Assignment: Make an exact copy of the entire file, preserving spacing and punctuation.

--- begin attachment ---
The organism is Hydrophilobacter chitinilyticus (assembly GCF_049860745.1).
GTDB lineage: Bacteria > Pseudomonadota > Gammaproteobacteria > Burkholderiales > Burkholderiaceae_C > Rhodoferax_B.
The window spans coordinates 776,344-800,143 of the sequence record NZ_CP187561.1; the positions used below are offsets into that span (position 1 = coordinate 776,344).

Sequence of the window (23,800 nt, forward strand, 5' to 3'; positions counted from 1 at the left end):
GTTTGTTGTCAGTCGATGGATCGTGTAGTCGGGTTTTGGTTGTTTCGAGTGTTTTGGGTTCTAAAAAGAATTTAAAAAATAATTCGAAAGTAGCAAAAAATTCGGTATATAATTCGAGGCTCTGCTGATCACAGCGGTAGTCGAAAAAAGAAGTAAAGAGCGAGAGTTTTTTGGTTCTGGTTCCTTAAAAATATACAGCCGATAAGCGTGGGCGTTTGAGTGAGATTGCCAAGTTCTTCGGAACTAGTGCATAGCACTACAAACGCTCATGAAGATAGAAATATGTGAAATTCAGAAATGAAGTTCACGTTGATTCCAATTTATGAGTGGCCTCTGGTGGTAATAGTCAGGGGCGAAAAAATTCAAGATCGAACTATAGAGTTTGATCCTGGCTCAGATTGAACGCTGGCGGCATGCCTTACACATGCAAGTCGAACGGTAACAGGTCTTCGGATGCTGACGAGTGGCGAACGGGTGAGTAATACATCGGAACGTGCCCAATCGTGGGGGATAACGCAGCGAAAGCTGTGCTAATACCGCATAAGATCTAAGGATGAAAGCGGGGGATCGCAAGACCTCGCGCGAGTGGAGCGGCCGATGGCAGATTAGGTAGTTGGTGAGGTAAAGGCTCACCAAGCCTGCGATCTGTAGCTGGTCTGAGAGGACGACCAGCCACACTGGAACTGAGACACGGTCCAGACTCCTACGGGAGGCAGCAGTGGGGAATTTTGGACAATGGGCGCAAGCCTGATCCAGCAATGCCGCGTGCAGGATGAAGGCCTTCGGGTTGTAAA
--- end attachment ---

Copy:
The organism is Hydrophilobacter chitinilyticus (assembly GCF_049860745.1).
GTDB lineage: Bacteria > Pseudomonadota > Gammaproteobacteria > Burkholderiales > Burkholderiaceae_C > Rhodoferax_B.
The window spans coordinates 776,344-800,143 of the sequence record NZ_CP187561.1; the positions used below are offsets into that span (position 1 = coordinate 776,344).

Sequence of the window (23,800 nt, forward strand, 5' to 3'; positions counted from 1 at the left end):
GTTTGTTGTCAGTCGATGGATCGTGTAGTCGGGTTTTGGTTGTTTCGAGTGTTTTGGGTTCTAAAAAGAATTTAAAAAATAATTCGAAAGTAGCAAAAAATTCGGTATATAATTCGAGGCTCTGCTGATCACAGCGGTAGTCGAAAAAAGAAGTAAAGAGCGAGAGTTTTTTGGTTCTGGTTCCTTAAAAATATACAGCCGATAAGCGTGGGCGTTTGAGTGAGATTGCCAAGTTCTTCGGAACTAGTGCATAGCACTACAAACGCTCATGAAGATAGAAATATGTGAAATTCAGAAATGAAGTTCACGTTGATTCCAATTTATGAGTGGCCTCTGGTGGTAATAGTCAGGGGCGAAAAAATTCAAGATCGAACTATAGAGTTTGATCCTGGCTCAGATTGAACGCTGGCGGCATGCCTTACACATGCAAGTCGAACGGTAACAGGTCTTCGGATGCTGACGAGTGGCGAACGGGTGAGTAATACATCGGAACGTGCCCAATCGTGGGGGATAACGCAGCGAAAGCTGTGCTAATACCGCATAAGATCTAAGGATGAAAGCGGGGGATCGCAAGACCTCGCGCGAGTGGAGCGGCCGATGGCAGATTAGGTAGTTGGTGAGGTAAAGGCTCACCAAGCCTGCGATCTGTAGCTGGTCTGAGAGGACGACCAGCCACACTGGAACTGAGACACGGTCCAGACTCCTACGGGAGGCAGCAGTGGGGAATTTTGGACAATGGGCGCAAGCCTGATCCAGCAATGCCGCGTGCAGGATGAAGGCCTTCGGGTTGTAAA